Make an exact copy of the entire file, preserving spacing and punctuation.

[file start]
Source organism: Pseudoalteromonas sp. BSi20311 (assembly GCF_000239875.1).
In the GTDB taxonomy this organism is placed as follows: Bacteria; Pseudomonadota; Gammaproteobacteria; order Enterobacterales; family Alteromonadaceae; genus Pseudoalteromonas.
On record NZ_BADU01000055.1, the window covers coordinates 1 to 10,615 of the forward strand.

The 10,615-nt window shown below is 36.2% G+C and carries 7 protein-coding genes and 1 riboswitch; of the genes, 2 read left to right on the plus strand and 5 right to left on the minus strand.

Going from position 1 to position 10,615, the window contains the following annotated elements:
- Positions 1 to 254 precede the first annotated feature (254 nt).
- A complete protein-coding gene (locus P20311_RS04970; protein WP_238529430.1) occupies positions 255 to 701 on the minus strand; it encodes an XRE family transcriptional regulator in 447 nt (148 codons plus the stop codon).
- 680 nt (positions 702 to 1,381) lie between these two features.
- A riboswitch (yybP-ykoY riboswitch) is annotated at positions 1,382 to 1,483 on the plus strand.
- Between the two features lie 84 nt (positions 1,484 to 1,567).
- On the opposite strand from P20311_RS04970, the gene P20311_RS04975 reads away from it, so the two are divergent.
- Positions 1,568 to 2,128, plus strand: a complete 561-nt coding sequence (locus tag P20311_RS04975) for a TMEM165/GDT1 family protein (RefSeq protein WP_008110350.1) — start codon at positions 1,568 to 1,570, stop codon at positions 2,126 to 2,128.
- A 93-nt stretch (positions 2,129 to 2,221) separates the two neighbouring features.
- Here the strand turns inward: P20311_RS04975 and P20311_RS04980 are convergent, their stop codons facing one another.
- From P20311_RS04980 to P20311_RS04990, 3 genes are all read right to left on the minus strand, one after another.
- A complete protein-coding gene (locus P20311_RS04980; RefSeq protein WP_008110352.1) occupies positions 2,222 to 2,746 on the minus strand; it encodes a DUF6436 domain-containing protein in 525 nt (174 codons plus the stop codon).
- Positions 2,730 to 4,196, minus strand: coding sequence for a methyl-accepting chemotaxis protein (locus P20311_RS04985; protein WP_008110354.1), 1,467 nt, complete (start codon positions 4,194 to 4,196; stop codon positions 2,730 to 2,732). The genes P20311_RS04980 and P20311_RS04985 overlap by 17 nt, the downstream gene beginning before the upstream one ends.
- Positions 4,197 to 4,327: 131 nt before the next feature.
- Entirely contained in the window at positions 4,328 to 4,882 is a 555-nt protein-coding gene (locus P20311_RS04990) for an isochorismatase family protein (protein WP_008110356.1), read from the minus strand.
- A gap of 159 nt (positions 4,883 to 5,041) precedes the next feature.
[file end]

Source organism: Pseudoalteromonas sp. BSi20311 (assembly GCF_000239875.1).
In the GTDB taxonomy this organism is placed as follows: Bacteria; Pseudomonadota; Gammaproteobacteria; order Enterobacterales; family Alteromonadaceae; genus Pseudoalteromonas.
On record NZ_BADU01000055.1, the window covers coordinates 1 to 10,615 of the forward strand.

The 10,615-nt window shown below is 36.2% G+C and carries 7 protein-coding genes and 1 riboswitch; of the genes, 2 read left to right on the plus strand and 5 right to left on the minus strand.

Going from position 1 to position 10,615, the window contains the following annotated elements:
- Positions 1 to 254 precede the first annotated feature (254 nt).
- A complete protein-coding gene (locus P20311_RS04970; protein WP_238529430.1) occupies positions 255 to 701 on the minus strand; it encodes an XRE family transcriptional regulator in 447 nt (148 codons plus the stop codon).
- 680 nt (positions 702 to 1,381) lie between these two features.
- A riboswitch (yybP-ykoY riboswitch) is annotated at positions 1,382 to 1,483 on the plus strand.
- Between the two features lie 84 nt (positions 1,484 to 1,567).
- On the opposite strand from P20311_RS04970, the gene P20311_RS04975 reads away from it, so the two are divergent.
- Positions 1,568 to 2,128, plus strand: a complete 561-nt coding sequence (locus tag P20311_RS04975) for a TMEM165/GDT1 family protein (RefSeq protein WP_008110350.1) — start codon at positions 1,568 to 1,570, stop codon at positions 2,126 to 2,128.
- A 93-nt stretch (positions 2,129 to 2,221) separates the two neighbouring features.
- Here the strand turns inward: P20311_RS04975 and P20311_RS04980 are convergent, their stop codons facing one another.
- From P20311_RS04980 to P20311_RS04990, 3 genes are all read right to left on the minus strand, one after another.
- A complete protein-coding gene (locus P20311_RS04980; RefSeq protein WP_008110352.1) occupies positions 2,222 to 2,746 on the minus strand; it encodes a DUF6436 domain-containing protein in 525 nt (174 codons plus the stop codon).
- Positions 2,730 to 4,196, minus strand: coding sequence for a methyl-accepting chemotaxis protein (locus P20311_RS04985; protein WP_008110354.1), 1,467 nt, complete (start codon positions 4,194 to 4,196; stop codon positions 2,730 to 2,732). The genes P20311_RS04980 and P20311_RS04985 overlap by 17 nt, the downstream gene beginning before the upstream one ends.
- Positions 4,197 to 4,327: 131 nt before the next feature.
- Entirely contained in the window at positions 4,328 to 4,882 is a 555-nt protein-coding gene (locus P20311_RS04990) for an isochorismatase family protein (protein WP_008110356.1), read from the minus strand.
- A gap of 159 nt (positions 4,883 to 5,041) precedes the next feature.